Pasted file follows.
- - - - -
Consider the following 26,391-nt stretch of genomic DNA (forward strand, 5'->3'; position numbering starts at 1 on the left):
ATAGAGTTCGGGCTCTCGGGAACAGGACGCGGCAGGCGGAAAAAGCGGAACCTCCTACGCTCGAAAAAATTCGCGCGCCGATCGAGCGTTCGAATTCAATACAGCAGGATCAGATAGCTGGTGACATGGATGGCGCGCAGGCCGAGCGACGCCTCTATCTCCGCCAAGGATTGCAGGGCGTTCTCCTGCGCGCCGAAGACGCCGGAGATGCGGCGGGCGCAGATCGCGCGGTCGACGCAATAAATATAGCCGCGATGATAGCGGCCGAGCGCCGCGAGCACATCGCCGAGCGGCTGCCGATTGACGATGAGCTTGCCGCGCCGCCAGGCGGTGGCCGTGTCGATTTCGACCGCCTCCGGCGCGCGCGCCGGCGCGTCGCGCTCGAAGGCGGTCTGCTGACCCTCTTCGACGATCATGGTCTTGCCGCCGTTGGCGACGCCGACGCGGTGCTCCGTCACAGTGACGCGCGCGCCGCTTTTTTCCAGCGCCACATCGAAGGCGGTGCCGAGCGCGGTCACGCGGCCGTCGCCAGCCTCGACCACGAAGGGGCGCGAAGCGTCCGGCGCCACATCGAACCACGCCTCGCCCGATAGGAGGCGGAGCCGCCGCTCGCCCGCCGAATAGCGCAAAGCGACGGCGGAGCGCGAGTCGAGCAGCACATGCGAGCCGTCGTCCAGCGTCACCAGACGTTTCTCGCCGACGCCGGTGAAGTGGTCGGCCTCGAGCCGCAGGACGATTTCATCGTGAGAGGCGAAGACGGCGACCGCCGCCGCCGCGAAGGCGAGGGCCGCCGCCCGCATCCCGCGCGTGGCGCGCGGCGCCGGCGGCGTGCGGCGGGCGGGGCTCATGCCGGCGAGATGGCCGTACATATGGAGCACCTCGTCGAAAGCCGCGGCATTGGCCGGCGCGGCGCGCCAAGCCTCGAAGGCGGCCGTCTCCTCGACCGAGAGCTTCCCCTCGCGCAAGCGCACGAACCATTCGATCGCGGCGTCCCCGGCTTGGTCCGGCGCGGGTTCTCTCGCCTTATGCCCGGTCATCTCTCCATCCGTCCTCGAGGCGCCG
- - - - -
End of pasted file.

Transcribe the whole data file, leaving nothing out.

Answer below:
Consider the following 26,391-nt stretch of genomic DNA (forward strand, 5'->3'; position numbering starts at 1 on the left):
ATAGAGTTCGGGCTCTCGGGAACAGGACGCGGCAGGCGGAAAAAGCGGAACCTCCTACGCTCGAAAAAATTCGCGCGCCGATCGAGCGTTCGAATTCAATACAGCAGGATCAGATAGCTGGTGACATGGATGGCGCGCAGGCCGAGCGACGCCTCTATCTCCGCCAAGGATTGCAGGGCGTTCTCCTGCGCGCCGAAGACGCCGGAGATGCGGCGGGCGCAGATCGCGCGGTCGACGCAATAAATATAGCCGCGATGATAGCGGCCGAGCGCCGCGAGCACATCGCCGAGCGGCTGCCGATTGACGATGAGCTTGCCGCGCCGCCAGGCGGTGGCCGTGTCGATTTCGACCGCCTCCGGCGCGCGCGCCGGCGCGTCGCGCTCGAAGGCGGTCTGCTGACCCTCTTCGACGATCATGGTCTTGCCGCCGTTGGCGACGCCGACGCGGTGCTCCGTCACAGTGACGCGCGCGCCGCTTTTTTCCAGCGCCACATCGAAGGCGGTGCCGAGCGCGGTCACGCGGCCGTCGCCAGCCTCGACCACGAAGGGGCGCGAAGCGTCCGGCGCCACATCGAACCACGCCTCGCCCGATAGGAGGCGGAGCCGCCGCTCGCCCGCCGAATAGCGCAAAGCGACGGCGGAGCGCGAGTCGAGCAGCACATGCGAGCCGTCGTCCAGCGTCACCAGACGTTTCTCGCCGACGCCGGTGAAGTGGTCGGCCTCGAGCCGCAGGACGATTTCATCGTGAGAGGCGAAGACGGCGACCGCCGCCGCCGCGAAGGCGAGGGCCGCCGCCCGCATCCCGCGCGTGGCGCGCGGCGCCGGCGGCGTGCGGCGGGCGGGGCTCATGCCGGCGAGATGGCCGTACATATGGAGCACCTCGTCGAAAGCCGCGGCATTGGCCGGCGCGGCGCGCCAAGCCTCGAAGGCGGCCGTCTCCTCGACCGAGAGCTTCCCCTCGCGCAAGCGCACGAACCATTCGATCGCGGCGTCCCCGGCTTGGTCCGGCGCGGGTTCTCTCGCCTTATGCCCGGTCATCTCTCCATCCGTCCTCGAGGCGCCG